January Teacher Focus

Teaching Ancient History

Many of us grew up learning history in a traditional way: learn facts, memorize dates, spout it all out on a test, then move on. But if you talk to those who truly love history, you’ll find that they went a little further, engaging with the subject in a deeper manner. Here are some ways you can move beyond the traditional, textbook method of teaching ancient history and truly bring it to life for your children - and maybe even for yourself!

Preschool – 1st Grade

Starting Out

Learning, by nature, is still very informal at this stage. Focus on engaging in the story of ancient history, introducing your children to the idea of not only different cultures, but also a very different time. Facts are much less important than presenting a feel for the idea of the ancient world.

2nd – 4th Grade

Getting Excited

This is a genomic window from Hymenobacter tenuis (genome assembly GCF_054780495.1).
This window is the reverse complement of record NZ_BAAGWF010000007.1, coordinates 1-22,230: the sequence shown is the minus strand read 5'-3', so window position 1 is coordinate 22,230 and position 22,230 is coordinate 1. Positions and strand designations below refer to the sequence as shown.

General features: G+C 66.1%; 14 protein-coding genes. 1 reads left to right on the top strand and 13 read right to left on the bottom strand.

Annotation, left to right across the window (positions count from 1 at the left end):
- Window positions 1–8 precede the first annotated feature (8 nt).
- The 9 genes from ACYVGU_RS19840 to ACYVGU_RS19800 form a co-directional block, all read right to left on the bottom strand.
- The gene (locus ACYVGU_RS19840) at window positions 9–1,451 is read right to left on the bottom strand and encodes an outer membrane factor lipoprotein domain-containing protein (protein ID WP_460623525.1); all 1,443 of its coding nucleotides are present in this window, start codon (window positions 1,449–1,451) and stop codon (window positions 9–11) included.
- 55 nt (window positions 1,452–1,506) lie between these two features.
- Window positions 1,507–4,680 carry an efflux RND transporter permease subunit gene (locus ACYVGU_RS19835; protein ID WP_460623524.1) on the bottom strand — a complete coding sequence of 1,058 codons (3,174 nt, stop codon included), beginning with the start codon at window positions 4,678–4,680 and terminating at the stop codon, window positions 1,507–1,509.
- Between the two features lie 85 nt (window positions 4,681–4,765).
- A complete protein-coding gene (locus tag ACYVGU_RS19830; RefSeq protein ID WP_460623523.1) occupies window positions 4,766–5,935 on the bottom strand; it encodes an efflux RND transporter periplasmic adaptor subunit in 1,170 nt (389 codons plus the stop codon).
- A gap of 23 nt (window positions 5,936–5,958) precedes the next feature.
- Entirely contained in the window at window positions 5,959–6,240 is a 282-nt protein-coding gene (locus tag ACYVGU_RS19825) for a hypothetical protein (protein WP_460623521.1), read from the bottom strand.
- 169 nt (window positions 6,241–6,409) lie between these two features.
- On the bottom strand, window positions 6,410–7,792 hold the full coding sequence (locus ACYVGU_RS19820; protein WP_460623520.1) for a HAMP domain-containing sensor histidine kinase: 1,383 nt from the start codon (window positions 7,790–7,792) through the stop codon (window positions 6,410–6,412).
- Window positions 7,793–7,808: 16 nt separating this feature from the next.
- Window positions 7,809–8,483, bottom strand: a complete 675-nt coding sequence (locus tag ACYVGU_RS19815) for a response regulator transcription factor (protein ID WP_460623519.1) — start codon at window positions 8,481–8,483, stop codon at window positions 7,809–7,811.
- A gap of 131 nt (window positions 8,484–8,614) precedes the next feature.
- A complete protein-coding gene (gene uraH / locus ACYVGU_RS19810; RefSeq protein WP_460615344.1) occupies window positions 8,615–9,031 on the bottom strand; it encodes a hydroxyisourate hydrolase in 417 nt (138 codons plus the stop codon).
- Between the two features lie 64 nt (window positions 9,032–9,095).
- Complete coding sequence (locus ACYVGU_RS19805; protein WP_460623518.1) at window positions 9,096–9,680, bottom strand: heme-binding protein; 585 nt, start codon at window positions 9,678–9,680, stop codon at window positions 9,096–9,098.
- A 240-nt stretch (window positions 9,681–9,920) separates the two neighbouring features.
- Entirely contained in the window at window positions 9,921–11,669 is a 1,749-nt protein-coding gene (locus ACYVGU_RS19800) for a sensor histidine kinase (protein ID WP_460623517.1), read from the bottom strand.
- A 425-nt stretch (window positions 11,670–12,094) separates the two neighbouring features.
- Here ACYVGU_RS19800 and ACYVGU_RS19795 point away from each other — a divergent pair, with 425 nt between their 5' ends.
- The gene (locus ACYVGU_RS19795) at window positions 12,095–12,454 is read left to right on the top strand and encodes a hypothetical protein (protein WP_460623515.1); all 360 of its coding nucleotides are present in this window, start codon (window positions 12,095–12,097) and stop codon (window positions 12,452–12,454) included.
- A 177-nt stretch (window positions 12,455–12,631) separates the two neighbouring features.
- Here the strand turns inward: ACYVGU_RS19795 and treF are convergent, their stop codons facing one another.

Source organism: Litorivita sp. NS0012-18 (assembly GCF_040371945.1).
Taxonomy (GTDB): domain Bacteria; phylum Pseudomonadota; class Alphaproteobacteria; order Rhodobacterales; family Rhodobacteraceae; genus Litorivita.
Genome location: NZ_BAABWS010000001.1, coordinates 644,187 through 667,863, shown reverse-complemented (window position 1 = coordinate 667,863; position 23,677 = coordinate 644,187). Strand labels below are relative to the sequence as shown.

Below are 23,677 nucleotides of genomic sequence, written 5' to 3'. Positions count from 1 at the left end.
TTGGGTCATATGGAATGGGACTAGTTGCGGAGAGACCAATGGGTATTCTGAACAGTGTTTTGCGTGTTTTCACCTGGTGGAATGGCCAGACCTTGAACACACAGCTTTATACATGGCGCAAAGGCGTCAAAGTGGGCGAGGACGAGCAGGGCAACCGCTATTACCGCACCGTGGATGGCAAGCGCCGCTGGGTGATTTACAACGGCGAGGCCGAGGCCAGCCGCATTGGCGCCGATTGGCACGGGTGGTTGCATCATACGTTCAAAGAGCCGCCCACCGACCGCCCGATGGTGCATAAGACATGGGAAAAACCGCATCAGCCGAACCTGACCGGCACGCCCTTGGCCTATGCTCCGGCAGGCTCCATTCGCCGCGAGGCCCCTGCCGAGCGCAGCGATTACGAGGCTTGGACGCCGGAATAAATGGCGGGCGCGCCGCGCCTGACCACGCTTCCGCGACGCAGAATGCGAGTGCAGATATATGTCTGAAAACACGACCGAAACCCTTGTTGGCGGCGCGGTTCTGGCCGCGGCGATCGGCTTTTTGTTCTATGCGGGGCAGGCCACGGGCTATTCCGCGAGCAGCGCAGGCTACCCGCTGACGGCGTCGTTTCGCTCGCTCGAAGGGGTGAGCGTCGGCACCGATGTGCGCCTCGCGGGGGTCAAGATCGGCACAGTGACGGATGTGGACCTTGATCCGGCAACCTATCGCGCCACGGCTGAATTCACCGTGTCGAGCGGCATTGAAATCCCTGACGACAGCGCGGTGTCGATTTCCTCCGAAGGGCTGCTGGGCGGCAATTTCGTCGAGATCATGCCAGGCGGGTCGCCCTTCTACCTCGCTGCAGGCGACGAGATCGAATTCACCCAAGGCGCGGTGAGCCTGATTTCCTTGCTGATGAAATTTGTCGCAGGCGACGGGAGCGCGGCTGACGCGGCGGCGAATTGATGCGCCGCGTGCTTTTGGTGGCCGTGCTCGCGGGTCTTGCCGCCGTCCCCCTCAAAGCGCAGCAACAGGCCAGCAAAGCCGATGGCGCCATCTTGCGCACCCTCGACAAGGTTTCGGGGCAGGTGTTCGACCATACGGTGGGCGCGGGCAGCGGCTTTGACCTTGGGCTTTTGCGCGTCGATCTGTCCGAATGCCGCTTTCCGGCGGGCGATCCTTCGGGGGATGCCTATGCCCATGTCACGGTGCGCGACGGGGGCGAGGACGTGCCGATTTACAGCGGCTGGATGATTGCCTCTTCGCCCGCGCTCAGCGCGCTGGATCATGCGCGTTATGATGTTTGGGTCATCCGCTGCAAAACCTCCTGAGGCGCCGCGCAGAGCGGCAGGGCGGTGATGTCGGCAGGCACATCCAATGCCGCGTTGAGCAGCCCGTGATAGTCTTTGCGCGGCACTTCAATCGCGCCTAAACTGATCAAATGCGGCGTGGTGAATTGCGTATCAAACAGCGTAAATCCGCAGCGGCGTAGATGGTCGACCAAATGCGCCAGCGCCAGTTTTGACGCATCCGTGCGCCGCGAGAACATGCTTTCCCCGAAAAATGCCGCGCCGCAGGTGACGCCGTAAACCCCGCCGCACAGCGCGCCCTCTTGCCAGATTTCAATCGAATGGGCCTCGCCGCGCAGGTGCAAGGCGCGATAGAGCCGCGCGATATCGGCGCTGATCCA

In this stage, learning in general becomes more formal, but history should still be a subject that focuses less on facts and more on engagement and exploration. Try to begin drawing connections between the different ancient civilizations and explore their similarities and differences.

5th – 8th Grade

Beginning to Understand

Middle school students are ready to begin exploring connections and engaging in a deeper understanding of ancient history. Take advantage of that by working through a four-year history cycle through the course of this stage (5th-8th grade). 

9th – 12th Grade

Learning to Reason

Many, if not most, of the philosophies that modern culture values have their foundations in ancient history. High school is an ideal time to explore those connections and see that there really is nothing new under the sun.